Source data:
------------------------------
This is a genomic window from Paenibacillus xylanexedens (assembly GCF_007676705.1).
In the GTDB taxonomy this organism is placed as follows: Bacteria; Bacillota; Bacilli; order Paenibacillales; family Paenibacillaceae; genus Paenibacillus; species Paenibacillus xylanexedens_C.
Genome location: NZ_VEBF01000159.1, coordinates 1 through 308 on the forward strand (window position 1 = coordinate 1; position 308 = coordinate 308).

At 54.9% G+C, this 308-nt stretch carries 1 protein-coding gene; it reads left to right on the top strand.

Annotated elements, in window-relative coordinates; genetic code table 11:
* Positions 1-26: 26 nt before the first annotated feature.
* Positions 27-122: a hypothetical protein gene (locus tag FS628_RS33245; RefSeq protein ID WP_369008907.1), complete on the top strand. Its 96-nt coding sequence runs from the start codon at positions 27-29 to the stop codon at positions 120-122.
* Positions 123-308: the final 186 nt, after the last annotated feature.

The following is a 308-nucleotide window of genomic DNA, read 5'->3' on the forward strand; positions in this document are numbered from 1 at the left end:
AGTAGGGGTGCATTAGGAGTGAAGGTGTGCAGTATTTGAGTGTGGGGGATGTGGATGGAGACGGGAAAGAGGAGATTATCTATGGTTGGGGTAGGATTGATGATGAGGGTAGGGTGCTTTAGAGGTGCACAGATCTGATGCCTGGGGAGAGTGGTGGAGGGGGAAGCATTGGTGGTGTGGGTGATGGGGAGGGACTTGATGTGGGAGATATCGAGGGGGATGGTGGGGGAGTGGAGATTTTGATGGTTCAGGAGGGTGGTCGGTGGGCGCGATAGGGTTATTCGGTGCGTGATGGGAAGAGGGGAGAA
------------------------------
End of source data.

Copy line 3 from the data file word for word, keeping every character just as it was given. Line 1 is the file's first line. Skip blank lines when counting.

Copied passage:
Genome location: NZ_VEBF01000159.1, coordinates 1 through 308 on the forward strand (window position 1 = coordinate 1; position 308 = coordinate 308).